How about a set of binary stars or planetoids. Any chance some of them are moving or rotating fast enough to have a relativistic increase in mass?
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charonme
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### Re: Gearing up to 'c'

my guess is you'd need a tremendous force to even move the wheels and after applying that force, something would probably break off first?

firechicago
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### Re: Gearing up to 'c'

Remember that the centripetal force necessary to keep the gears from exploding is mv^2/r, so if your largest gear has a radius of one meter, and the outer edge is approaching .1c then the centripetal force is approaching 9 x 10^14 newtons per kg of mass around the rim. Any theoretically plausible material is going to have exploded long before that.

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### Re: Gearing up to 'c'

So, in practice, what would happen is either a gear would bend/break, or the entire system would be too hard to move to start it moving.

If you made even a handful of gears you could experience the same effect.

Practical problems (like gear strength and friction) become theoretical as what they are fighting against goes to infinity.
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Technical Ben
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### Re: Gearing up to 'c'

Perhaps a more interesting things to actually do, would be to gear down to zero.
As in, have a set of gears, where, no matter how fast you turn them, you will never turn the last gear around. I remember seeing a video of a set of cogs made up. Turn the first, and it turns the second once a minuet. Then the next once an hour, then once a day, etc. The last was something like once a millennium.
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gmalivuk
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### Re: Gearing up to 'c'

The MIT museum has a setup that's like 10 iterations of gears that each slow it down by a factor of 50 or something absurd. Needless to say none of us will be around to see the last gear move perceptibly.
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Technical Ben
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### Re: Gearing up to 'c'

It's all physics and stamp collecting.
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Cobramaster
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### Re: Gearing up to 'c'

Now imagine turning the final gear at 1 revolution per year and you will see the exploding gears principal, because I know that the first gear cannot handle a few trillion RPM.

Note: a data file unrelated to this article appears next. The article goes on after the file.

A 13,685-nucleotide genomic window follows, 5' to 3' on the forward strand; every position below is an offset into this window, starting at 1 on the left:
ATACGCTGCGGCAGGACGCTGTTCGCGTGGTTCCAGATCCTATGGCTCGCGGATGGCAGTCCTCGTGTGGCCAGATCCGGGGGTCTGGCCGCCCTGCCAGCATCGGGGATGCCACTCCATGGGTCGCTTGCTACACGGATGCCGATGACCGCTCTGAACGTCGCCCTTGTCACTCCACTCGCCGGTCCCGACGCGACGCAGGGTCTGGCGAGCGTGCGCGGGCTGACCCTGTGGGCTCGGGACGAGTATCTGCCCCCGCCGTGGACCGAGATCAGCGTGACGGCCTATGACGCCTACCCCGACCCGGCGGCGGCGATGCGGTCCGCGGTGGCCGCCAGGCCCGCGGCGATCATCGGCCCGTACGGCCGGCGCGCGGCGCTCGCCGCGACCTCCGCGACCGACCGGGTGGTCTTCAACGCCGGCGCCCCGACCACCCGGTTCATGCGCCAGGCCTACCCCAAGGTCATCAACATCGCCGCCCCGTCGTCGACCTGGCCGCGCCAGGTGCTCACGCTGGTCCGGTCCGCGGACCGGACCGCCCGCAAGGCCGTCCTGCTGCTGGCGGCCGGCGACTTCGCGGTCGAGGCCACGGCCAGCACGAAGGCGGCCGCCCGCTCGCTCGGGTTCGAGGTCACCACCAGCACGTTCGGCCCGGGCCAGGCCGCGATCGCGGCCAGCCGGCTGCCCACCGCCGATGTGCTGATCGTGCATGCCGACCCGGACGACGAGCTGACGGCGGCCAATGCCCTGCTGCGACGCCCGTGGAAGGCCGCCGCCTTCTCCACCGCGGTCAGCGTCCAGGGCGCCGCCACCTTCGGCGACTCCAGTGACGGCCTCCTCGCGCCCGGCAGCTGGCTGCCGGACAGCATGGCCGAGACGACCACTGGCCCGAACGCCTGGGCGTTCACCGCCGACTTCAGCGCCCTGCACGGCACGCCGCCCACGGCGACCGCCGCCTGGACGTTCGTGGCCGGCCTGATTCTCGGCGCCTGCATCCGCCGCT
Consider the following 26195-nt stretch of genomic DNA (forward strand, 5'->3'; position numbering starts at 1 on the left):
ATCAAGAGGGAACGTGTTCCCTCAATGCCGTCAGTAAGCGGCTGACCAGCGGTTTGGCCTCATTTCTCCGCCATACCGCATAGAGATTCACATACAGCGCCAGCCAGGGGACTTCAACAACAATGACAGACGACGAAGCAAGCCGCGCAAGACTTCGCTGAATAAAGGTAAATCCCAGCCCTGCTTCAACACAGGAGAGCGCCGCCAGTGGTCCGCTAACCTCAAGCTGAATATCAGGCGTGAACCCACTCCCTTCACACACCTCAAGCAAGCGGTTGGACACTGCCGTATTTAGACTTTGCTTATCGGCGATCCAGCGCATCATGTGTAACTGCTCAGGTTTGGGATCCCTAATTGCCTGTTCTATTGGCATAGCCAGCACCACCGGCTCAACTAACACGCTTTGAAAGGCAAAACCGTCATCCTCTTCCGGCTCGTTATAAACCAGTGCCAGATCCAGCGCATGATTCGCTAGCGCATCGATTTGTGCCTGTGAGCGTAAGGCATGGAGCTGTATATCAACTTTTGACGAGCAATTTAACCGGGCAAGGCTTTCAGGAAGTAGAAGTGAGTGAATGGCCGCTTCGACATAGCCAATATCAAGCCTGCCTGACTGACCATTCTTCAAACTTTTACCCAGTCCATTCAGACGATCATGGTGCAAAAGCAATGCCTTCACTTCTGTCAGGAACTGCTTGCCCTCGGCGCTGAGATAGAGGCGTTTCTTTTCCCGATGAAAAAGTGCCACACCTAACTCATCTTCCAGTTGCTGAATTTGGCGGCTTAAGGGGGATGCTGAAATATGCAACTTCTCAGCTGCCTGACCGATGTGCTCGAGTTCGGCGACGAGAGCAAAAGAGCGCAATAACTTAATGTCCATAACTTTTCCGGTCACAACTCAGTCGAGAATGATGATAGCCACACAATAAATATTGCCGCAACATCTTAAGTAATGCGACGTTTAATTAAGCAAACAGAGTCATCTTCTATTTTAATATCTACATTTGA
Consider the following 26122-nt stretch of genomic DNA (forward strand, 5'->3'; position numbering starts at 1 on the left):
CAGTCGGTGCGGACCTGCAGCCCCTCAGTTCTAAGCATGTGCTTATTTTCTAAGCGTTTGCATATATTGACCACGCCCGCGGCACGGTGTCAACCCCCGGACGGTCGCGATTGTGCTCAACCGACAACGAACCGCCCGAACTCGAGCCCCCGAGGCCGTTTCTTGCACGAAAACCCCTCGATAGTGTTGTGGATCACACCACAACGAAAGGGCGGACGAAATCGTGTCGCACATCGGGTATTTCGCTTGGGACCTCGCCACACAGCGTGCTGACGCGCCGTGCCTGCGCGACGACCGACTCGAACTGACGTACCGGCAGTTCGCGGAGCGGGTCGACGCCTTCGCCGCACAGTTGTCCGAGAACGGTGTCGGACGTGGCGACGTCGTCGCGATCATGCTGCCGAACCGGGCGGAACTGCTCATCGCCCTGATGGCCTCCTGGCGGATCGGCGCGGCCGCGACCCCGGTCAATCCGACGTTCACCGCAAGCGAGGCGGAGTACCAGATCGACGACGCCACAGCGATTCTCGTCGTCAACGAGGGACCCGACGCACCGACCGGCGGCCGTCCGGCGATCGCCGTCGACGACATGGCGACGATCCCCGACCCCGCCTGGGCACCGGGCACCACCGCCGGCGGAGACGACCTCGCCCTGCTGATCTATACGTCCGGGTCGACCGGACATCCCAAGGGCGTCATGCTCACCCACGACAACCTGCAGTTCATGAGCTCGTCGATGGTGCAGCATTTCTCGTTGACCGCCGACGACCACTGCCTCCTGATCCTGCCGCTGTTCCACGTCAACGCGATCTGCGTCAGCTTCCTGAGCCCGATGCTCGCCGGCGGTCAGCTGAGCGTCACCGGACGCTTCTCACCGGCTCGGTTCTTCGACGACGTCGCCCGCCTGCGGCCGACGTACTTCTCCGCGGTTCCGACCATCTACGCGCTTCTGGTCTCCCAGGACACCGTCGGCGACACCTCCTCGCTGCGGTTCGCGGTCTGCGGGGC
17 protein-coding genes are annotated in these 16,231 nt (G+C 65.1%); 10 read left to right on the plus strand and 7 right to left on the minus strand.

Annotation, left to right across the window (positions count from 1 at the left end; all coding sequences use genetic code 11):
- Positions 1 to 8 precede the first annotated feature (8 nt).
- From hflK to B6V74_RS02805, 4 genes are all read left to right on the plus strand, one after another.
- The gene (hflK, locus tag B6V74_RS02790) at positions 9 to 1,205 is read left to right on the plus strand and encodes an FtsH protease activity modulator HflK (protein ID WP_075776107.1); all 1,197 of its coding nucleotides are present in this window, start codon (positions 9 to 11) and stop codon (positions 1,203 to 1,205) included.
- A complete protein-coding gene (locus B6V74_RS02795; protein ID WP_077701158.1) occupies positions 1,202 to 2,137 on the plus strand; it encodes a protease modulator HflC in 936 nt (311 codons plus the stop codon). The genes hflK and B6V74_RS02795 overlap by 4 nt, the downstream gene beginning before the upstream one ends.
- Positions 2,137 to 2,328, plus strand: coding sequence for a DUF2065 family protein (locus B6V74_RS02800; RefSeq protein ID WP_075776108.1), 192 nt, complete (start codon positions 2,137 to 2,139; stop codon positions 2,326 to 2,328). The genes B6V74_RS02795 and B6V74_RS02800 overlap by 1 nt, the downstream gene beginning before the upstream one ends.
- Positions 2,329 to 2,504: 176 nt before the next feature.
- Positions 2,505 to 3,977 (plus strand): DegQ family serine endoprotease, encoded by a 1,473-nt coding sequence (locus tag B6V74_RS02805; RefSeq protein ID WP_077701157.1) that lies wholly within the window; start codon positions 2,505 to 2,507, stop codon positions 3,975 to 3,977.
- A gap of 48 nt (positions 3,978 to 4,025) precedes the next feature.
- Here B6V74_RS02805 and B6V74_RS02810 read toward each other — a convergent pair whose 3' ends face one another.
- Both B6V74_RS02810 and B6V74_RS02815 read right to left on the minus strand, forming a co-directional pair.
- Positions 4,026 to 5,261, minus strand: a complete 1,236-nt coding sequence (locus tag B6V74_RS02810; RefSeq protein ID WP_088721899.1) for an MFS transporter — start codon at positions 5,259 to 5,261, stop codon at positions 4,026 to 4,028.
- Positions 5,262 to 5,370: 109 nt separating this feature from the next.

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zmatt
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### Re: Gearing up to 'c'

If we are talking about a setup similar to a car with an internal combustion engine and a manual transmission then you would see what we already do all the time in economy cars with tall gears. You would just never pass a certain speed. Whatever the maximum speed that the power you have allows is where you would end up. Most of the time this is realized when you hit the redline in the next to top gear, go into top gear and get stuck at a low rpm never accelerating. The solution is more power but when trying to break C with brute force never is enough.
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### Re: Gearing up to 'c'

Cobramaster wrote:Now imagine turning the final gear at 1 revolution per year and you will see the exploding gears principal, because I know that the first gear cannot handle a few trillion RPM.

Interestingly this is actually a physical reason why, in the original "gearing up" setup, you will never reach speeds greater than c, even with infinite energy. Because the speed of sound in a perfectly rigid material is c, the gear must break if any peice of it tries to move faster than c. Of course such a perfectly rigid material isn't possible, but an interesting thought experiment nonetheless.

Here's another fun thought experiment; Consider the last gear. For the sake of simplicity let's say it is 10m in circumference, with a tooth every metre. Now, as we spin up the gears, we know that relativiy suggests we should see a contraction in the direction of motion. So we see that there is less than 1m between each tooth. But the circumference is still 10m right? I mean, it still has to form a circle of 3.14 metres. Work that one out (note: This is a simple problem if you know the requisite theory, but rather complex if you're considering it knowing only the basics of SR. It is however a rather good way of showing how GR can mess with your head).

Bonus points will be awarded for working out the value of pi for the observer in the lab, and for an observer on the wheel rim.
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Technical Ben
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### Re: Gearing up to 'c'

Sounds like something that needs to be added to Discworld.